Wikipedia explains that Christian Science “...is a set of beliefs and practices developed in 19th-century New England by Mary Baker Eddy, who argued in her 1875 book, Science and Health, that sickness is an illusion that can be corrected by faith alone.” It further explains that Eddy and 26 followers were granted a charter in 1879 to found the Church of Christ, Scientist, and in 1894 the Mother Church, The First Church of Christ, Scientist, was built in Boston, Massachusetts.

    Eddy described Christian Science as a return to “primitive Christianity and its lost element of healing.” According to Wikipedia, “Adherents subscribe to a radical form of philosophical idealism, believing that reality is purely spiritual and the material world an illusion. This includes the view that disease is a mental error rather than physical disorder, and that the sick should be treated not by medicine but by a form of prayer that seeks to correct the beliefs responsible for the illusion of ill health.”

    Ah, the illusion of ill health—an illusion that has reduced entire societies—those infected and the rest of us who are merely constrained by new rules of everyday social conduct—to, as my friend Howard suggests, “the walking wounded, everywhere.”

    We can write popular little anthems to hope and best sellers with “The Courage To…” in the title, but even the organs and skin have cognitive powers and they get the changeable weather right now in a skittering range from faint hope through worry to outright terror. Between COVID 19 and the lurking threat of a renewed Trump autocracy, underwritten by an ever-more-crazy public, these are not the best of times. Both COVID and Trump, as I see it, are expressions of the deep ecological “adjustment” to come, and the message from the current moment and the next is: “Bundle up, hunker down!” 

    What primitive times…murderous, suspicious, distrustful, awash in conflict, mad on a grand scale, and shot with anger so fundamental, so organic, that ideology can’t even touch it!


    THE DAZZLING CHURCH, white as the days are dark, manages to hide other quiet riches. If you are driving or walking, give yourself time for a slow, appreciative tour of beautiful Rudlin Street flanking the church, a humble, residential island between busy uphill Johnson and city-bound Pandora. A short street, Rudlin terminates at Fernwood Road, and while it may be short, it throws out lovely arms: Rebecca and Camosun Streets, and the not-so-distant Yukon Street, a hidden gem which runs off Chambers, two blocks north of Pandora, uphill of Cook.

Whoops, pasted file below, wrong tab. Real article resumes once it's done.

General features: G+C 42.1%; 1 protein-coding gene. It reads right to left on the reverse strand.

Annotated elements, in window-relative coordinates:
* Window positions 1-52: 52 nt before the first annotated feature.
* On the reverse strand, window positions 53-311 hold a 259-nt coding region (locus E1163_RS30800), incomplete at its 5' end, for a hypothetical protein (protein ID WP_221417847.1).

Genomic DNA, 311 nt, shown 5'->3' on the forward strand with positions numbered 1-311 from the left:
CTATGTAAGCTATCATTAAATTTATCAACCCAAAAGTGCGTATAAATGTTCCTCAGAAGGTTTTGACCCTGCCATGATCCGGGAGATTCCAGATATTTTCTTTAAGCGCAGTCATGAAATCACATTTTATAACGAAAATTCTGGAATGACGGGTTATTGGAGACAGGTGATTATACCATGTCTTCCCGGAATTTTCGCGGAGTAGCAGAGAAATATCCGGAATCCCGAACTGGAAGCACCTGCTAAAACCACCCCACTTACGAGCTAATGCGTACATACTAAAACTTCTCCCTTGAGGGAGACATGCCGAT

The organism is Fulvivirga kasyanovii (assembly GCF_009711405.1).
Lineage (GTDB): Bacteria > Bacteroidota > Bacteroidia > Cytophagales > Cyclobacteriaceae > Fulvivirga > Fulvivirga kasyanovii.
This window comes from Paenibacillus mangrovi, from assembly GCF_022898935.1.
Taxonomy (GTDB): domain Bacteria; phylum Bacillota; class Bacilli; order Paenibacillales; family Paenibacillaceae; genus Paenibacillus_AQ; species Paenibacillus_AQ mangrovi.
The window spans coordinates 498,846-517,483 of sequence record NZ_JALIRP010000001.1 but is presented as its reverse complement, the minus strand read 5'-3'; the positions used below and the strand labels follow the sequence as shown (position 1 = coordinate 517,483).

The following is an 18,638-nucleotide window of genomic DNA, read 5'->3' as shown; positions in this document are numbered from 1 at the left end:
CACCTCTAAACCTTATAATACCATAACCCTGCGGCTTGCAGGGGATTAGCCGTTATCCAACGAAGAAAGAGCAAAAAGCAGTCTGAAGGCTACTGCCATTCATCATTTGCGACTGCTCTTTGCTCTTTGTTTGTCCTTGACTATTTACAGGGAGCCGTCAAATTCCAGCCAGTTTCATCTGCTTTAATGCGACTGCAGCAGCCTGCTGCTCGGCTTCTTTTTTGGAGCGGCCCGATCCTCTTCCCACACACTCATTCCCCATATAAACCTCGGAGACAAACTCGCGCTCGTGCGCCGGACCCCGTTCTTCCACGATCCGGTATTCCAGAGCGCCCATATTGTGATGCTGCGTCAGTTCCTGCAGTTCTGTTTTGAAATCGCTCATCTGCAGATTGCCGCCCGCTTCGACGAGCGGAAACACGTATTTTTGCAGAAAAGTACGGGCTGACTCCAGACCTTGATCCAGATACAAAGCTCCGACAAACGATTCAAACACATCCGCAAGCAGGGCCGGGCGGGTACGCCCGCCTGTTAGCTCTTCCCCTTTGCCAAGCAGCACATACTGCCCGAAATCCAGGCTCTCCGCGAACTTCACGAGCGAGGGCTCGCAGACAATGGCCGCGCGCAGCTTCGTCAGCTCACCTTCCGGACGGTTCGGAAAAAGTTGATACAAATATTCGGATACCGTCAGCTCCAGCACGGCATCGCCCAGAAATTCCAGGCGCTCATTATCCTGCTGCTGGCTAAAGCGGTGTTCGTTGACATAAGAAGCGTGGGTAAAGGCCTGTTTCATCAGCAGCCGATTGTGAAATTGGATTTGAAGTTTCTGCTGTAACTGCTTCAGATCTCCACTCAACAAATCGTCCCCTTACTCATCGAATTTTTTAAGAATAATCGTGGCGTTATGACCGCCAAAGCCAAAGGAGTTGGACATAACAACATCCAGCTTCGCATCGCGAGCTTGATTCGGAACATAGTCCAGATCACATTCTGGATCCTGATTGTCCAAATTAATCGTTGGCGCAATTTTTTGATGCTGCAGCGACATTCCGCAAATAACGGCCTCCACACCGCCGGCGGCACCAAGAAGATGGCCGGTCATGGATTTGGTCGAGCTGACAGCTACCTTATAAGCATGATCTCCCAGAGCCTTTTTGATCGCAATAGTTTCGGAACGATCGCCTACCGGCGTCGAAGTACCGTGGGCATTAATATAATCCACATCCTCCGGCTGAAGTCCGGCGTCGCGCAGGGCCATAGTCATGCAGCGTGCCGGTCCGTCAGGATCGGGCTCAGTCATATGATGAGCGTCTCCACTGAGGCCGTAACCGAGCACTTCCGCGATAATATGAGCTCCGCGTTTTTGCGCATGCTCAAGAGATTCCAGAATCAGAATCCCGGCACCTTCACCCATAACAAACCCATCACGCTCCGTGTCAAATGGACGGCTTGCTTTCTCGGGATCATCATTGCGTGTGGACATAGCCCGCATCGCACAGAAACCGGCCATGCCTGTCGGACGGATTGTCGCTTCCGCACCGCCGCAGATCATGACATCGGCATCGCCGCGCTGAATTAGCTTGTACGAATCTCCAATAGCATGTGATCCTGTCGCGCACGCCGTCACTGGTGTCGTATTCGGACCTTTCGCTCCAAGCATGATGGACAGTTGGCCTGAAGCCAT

All of these are more or less intact residential streets, still studded with smaller, century-old homes, like these on Rudlin; though in some cases, large, fairly upscale and well-maintained family homes contend in an eye-popping beauty pageant.

    Bela Tarr, director of the film Werckmeister Harmonies, states: “I despise stories, as they mislead people into believing that something has happened. In fact, nothing really happens as we flee from one condition to another…All that remains is time. This is probably the only thing that’s still genuine—time itself; the years, days, hours, minutes and seconds.”

    But “mislead” implies that people could be led elsewhere. If you take story away from people, the whole thing, civilization and existential identity, collapses. People are story and history: explanation, interpretation, purpose, direction, re-examination, misstep. History written and being written, as adjacencies collide, then resolve, then re-collide. We’re hungry for pattern and meaning, which may explain both the comma and the period across the church facade—that is, the use of the comma to produce a sense of hierarchy, and the period a defense against abstraction; finality; a guarantee of order. Order: faith’s promise that conduct and discipline are possible.  

    You thought there were no guarantees in this life? 

    Please, you just need to be more scientific. Period.

    Founder of Open Space, founding publisher of Monday Magazine, originator of the seven Gaining Ground urban sustainability conferences, Gene Miller is currently promoting ASH, an innovative affordable housing concept, and writing “Futurecide,” a book that argues that catastrophe is ecological.